On the 16th of August 1819, in what is now St Peter’s Square, over sixty thousand peaceful protestors gathered to hear “Orator” Henry Hunt speak, with the aim of invoking government reform. Despite the organised, civilised nature of the protest, the crowd was charged by paramilitary yeomanry, which resulted in the death of over fifteen civilians.
With the amount of recognition, promotion and publicity today’s feminist movement receives worldwide, it is important to reflect that the gruelling fight for female suffrage took place not so long ago. Whilst we still have a long way to go in terms of gender equality, the progress made since the suffragette movement of the nineteenth and twentieth century is a remarkable feat that is worthy of recognition.
Buried in an alcove of the Reading Room in Chetham’s library is an unassuming wooden desk. This desk was the station from which the founders of Marxism constructed their ideology during their time in Manchester. It was during the summer of 1845 that Friedrich Engels and Karl Marx worked from this desk, diligently developing the intellectual and literary roots that would change the world.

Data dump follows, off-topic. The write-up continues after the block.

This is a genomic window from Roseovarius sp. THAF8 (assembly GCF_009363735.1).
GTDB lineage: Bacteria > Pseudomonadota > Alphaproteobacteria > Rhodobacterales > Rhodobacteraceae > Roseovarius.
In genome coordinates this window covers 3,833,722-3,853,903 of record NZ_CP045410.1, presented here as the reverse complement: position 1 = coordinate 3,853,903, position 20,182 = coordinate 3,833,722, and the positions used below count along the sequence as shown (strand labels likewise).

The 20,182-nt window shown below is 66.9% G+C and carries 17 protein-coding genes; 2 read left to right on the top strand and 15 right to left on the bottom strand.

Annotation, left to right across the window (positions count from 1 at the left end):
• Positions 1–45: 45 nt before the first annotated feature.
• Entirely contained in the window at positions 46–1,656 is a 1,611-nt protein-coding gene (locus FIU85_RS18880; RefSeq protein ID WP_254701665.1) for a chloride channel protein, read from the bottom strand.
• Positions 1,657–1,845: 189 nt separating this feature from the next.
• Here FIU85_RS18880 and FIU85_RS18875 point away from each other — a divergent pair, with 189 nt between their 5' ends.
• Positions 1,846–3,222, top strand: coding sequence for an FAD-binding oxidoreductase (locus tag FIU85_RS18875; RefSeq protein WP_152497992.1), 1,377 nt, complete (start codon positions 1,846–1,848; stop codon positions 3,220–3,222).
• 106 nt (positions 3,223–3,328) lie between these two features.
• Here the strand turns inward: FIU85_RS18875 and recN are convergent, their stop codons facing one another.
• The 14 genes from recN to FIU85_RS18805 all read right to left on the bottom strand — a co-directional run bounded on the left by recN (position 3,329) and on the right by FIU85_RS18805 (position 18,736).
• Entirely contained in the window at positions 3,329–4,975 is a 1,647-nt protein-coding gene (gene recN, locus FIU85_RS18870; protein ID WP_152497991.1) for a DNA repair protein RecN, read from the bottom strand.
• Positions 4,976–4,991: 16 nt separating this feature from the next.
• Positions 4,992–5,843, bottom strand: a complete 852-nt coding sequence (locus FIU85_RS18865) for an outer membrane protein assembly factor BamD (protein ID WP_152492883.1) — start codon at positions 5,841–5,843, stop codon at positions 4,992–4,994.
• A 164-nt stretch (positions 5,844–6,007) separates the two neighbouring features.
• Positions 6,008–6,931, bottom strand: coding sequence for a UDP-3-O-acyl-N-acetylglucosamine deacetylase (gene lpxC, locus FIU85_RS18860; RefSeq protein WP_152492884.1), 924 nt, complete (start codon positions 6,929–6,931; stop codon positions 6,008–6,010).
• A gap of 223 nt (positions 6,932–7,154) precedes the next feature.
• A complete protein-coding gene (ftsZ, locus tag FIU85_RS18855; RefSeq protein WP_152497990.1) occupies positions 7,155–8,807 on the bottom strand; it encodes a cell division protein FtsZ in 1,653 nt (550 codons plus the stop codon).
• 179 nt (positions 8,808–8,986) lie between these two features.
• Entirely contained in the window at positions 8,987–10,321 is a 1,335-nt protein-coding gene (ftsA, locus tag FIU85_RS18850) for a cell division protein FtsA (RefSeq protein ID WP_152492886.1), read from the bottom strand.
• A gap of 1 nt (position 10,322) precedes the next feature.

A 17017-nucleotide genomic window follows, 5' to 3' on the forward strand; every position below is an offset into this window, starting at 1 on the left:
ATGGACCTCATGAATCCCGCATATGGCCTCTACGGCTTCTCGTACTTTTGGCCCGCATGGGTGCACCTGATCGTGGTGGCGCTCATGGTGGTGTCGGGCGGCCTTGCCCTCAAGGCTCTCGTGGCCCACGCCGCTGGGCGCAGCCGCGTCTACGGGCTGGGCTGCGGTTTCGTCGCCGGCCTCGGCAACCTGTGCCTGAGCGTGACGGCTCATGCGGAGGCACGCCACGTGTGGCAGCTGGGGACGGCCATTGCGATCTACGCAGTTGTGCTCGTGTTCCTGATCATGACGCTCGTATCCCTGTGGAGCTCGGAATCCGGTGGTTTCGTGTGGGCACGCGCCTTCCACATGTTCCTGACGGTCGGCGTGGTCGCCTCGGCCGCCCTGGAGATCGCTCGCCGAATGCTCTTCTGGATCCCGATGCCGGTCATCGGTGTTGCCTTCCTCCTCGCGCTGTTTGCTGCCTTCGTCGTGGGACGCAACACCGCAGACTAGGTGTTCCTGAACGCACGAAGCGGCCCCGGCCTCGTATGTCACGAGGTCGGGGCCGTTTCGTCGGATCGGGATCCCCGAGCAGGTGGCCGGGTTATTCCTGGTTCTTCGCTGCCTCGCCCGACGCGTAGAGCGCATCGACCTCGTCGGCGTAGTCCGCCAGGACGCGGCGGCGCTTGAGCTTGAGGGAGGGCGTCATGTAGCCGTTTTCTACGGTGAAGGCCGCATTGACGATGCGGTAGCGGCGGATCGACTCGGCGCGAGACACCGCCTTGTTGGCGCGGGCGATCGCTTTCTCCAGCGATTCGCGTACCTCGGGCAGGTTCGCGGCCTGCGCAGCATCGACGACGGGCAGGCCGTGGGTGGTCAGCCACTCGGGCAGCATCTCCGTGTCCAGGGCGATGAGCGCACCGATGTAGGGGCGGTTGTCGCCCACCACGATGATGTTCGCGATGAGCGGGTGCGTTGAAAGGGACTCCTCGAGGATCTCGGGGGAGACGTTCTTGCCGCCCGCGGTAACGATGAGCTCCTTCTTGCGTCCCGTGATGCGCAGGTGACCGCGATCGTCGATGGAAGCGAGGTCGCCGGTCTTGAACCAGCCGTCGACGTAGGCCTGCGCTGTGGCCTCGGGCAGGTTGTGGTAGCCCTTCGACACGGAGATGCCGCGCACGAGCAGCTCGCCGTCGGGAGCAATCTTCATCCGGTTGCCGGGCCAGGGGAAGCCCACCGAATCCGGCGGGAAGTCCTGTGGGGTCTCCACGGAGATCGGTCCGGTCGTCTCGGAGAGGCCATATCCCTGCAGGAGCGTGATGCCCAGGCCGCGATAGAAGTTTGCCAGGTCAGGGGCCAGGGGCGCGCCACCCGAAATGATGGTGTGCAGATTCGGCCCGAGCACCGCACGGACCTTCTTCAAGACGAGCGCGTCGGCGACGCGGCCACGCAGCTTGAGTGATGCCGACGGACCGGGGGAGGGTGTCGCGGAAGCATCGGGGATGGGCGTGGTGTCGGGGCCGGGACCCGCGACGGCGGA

Any reader of the Manchester Historian is bound to have seen the ‘worker bee’ upon just about every surface in the city centre; from public bins to engravings in the Town Hall’s mosaic floor, it is hard to ignore the insect as a powerful motif embodying the Mancunian identity. But where does it originate from?
On the 10th September 2009, the British Prime Minister, Gordon Brown, issued an apology to Alan Turing, culminating with the words “we’re sorry, you deserved so much better”. This apology came over 60 years after Turing’s ingenious cracking of the German Enigma code, which explicitly led to many British victories in WW2, such as the Battle of the Atlantic. During the war, Turing worked at Bletchley Park – more specifically, Hut 8, which was a section of the Government Code and Cypher School, tasked with deciphering German naval messages. It is here that his most notable achievement, the Bombe machine, was created.